1. Everyone has the right to respect for his private and family life, his home and his correspondence.
  2. There shall be no interference by a public authority with the exercise of this right except such as is in accordance with the law and is necessary in a democratic society in the interests of national security, public safety or the economic well-being of the country, for the prevention of disorder or crime, for the protection of health or morals, or for the protection of the rights and freedoms of others.’

Article 8 is used by applicants who wish to remain in the UK with their family or because they have established a private life in the UK. The government can interfere with this right in certain circumstances, including ‘the need to maintain an effective immigration control’. Although this is not specifically referred to in the Article, it is accepted that this is a legitimate aim. It would therefore appear on the face of it, that there is already a check on this right to enable the government to control immigration.

Article 8 has been used by individuals 
who have remained in the UK illegally as a means to argue that they should be permitted to stay in the UK and these applications have frustrated the UK’s attempts to remove individuals through delay caused by the consideration of these human rights claims. Article 8 does confer the right to respect for family and private life, and those rights can and should be properly asserted but, regrettably, the process of asserting those rights can also be abused by some applicants.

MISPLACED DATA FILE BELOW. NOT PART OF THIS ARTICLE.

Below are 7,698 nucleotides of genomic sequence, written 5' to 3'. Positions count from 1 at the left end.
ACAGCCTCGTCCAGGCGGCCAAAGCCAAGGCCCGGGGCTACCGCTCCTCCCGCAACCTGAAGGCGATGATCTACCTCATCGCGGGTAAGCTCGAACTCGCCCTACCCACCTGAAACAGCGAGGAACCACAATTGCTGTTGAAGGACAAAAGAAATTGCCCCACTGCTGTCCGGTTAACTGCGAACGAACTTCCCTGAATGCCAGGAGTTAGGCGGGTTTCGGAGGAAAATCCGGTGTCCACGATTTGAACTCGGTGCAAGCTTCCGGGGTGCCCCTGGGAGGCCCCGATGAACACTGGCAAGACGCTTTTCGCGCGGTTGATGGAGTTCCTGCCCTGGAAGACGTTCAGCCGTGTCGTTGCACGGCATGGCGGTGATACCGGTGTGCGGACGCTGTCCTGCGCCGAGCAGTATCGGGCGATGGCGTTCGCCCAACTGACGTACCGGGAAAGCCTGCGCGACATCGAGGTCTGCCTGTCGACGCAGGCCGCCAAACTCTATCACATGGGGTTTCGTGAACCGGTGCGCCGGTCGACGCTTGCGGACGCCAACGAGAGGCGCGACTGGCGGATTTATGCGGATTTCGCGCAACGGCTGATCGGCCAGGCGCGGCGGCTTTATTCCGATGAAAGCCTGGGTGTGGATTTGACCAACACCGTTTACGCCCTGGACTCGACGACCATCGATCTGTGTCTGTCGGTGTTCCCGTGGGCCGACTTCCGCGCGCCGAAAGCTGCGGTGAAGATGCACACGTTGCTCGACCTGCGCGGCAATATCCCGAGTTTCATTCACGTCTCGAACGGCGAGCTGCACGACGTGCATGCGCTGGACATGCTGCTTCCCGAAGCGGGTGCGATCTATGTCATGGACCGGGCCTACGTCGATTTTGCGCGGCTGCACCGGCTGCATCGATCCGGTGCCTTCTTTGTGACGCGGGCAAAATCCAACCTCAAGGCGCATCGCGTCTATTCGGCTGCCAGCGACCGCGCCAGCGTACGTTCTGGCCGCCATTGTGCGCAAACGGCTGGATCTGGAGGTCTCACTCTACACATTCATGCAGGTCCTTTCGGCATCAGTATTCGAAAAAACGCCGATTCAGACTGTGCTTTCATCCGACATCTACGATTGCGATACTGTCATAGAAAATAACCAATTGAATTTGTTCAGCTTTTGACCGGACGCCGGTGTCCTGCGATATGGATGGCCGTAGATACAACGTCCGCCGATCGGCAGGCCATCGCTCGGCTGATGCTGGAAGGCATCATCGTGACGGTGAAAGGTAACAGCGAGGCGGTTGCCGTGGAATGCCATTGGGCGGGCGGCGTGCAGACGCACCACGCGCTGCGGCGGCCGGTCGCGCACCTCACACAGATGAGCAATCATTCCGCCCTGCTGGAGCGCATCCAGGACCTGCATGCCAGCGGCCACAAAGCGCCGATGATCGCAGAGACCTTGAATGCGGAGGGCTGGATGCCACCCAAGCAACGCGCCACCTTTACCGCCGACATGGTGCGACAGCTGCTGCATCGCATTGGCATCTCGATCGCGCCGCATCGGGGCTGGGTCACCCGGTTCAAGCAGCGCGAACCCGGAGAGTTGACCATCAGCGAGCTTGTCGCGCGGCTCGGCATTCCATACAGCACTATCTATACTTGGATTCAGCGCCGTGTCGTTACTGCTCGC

The courts, from the Immigration Tribunal to the Court of Appeal, have historically been considered by the government to be too lenient when it comes to considering these claims, handing down decisions falling more in favour of appellants than the Secretary of State, but that tide has turned. More than a decade of Article 8 case law has moulded and shaped the appropriate tests to be applied when an assessment is made of an applicant’s Article 8 rights. The decision of the House of Lords in R (Razgar) v SSHD [2004] sets out at paragraph 17 the five stage test to be applied and this remains good law today:

  1. Will the proposed removal be an interference by a public authority with the exercise of the applicant’s right to respect for his private or (as the case may be) family life?
  2. If so, will such interference have consequences of such gravity as potentially to engage the operation of Article 8?
  3. If so, is such interference in accordance with the law?
  4. If so, is such interference necessary in a democratic society in the interests of national security, public safety or the economic well-being of the country, for the prevention 
of disorder or crime, for the protection of health or morals, or for the protection of the rights and freedoms of others?